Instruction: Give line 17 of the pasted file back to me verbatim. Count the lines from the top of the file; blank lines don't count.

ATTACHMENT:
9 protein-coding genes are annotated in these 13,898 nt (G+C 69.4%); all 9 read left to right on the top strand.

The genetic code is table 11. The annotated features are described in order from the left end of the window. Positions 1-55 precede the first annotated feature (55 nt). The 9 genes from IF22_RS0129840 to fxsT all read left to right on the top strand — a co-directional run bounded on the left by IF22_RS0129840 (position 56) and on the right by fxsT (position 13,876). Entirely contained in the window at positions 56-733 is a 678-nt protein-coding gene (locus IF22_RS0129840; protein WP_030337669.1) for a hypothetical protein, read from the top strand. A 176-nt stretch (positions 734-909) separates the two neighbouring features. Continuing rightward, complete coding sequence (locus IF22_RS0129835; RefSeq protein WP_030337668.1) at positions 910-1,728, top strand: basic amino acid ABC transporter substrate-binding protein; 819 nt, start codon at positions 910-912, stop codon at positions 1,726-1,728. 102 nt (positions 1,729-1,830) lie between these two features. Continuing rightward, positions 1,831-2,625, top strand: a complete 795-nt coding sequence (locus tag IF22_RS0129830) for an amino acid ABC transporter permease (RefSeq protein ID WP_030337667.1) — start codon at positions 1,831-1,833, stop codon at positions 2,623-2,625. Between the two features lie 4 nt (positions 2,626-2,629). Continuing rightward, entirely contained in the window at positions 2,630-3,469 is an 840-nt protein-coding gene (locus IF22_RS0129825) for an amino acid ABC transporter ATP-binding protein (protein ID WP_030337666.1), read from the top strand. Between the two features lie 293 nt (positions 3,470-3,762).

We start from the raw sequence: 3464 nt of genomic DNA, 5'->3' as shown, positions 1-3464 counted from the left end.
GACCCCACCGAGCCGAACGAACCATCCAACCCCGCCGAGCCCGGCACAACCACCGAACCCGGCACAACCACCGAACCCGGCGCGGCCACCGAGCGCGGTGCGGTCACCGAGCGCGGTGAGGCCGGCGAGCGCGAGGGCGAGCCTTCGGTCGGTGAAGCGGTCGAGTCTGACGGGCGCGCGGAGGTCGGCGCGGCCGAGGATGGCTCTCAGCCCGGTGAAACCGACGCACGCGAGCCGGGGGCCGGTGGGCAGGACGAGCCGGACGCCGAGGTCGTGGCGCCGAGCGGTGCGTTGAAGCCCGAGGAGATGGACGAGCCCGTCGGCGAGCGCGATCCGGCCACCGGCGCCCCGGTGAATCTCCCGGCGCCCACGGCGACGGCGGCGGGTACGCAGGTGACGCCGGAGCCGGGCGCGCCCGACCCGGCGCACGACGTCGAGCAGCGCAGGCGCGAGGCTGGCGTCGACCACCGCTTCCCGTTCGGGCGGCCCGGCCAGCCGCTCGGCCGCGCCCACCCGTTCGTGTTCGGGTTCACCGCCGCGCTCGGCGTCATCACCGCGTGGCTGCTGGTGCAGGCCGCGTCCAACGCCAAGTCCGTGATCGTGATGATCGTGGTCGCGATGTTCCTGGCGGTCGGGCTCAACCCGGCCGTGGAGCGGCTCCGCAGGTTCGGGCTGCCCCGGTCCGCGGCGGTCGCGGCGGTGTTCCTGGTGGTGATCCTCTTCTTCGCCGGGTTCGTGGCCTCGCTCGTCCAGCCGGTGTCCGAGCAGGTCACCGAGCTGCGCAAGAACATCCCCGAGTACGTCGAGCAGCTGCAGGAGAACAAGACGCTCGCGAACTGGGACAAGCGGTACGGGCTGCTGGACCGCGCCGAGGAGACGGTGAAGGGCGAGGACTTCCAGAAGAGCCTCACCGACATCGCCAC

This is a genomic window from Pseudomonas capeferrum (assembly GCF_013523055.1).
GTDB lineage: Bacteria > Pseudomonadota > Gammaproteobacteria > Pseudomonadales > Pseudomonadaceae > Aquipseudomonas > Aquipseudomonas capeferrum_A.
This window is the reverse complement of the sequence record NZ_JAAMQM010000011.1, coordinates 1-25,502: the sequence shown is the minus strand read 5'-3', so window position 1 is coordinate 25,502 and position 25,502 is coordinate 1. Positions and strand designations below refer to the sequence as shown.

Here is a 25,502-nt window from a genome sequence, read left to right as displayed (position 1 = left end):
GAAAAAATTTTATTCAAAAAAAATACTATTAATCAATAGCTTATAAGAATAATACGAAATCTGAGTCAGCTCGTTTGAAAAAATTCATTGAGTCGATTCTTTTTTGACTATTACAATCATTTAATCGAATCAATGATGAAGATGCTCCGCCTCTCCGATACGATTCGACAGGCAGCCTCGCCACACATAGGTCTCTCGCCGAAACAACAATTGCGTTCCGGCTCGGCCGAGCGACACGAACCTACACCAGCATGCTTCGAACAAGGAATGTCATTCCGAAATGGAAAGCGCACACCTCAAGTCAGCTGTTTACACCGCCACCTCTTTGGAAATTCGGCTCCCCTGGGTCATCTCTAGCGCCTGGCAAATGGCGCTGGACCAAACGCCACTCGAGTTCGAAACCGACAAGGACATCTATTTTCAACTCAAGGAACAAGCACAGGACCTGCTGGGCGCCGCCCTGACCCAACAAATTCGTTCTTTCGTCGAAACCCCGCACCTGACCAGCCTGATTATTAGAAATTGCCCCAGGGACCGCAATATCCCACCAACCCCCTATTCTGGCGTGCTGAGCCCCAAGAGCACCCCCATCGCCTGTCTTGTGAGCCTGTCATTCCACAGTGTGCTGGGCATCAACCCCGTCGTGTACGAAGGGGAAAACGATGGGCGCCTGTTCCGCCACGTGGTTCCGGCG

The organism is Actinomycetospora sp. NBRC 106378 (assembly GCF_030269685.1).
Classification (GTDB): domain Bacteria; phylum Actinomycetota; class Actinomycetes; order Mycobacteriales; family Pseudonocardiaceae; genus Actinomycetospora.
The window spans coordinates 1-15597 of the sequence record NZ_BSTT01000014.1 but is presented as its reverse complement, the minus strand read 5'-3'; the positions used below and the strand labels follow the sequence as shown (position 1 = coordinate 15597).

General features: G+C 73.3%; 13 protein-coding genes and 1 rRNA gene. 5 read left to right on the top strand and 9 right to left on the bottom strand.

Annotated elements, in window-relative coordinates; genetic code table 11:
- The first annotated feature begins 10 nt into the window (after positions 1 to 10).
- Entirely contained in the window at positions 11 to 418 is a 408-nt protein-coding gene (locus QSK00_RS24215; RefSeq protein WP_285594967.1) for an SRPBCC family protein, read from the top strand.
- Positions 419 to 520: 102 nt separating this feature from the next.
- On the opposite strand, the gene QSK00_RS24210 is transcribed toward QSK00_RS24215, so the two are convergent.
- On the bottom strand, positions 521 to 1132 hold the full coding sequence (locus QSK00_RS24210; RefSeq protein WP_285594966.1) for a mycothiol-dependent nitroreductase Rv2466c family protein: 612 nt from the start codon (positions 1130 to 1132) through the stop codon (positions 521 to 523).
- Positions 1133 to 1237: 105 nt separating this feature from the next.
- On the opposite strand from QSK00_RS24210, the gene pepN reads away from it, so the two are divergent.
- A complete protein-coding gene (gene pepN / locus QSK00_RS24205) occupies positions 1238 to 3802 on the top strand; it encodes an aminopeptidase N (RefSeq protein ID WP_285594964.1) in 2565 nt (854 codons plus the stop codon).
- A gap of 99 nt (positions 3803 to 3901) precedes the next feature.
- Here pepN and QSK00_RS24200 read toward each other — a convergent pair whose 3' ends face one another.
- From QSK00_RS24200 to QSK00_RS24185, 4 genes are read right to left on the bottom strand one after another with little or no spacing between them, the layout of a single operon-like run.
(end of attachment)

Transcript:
- Positions 419 to 520: 102 nt separating this feature from the next.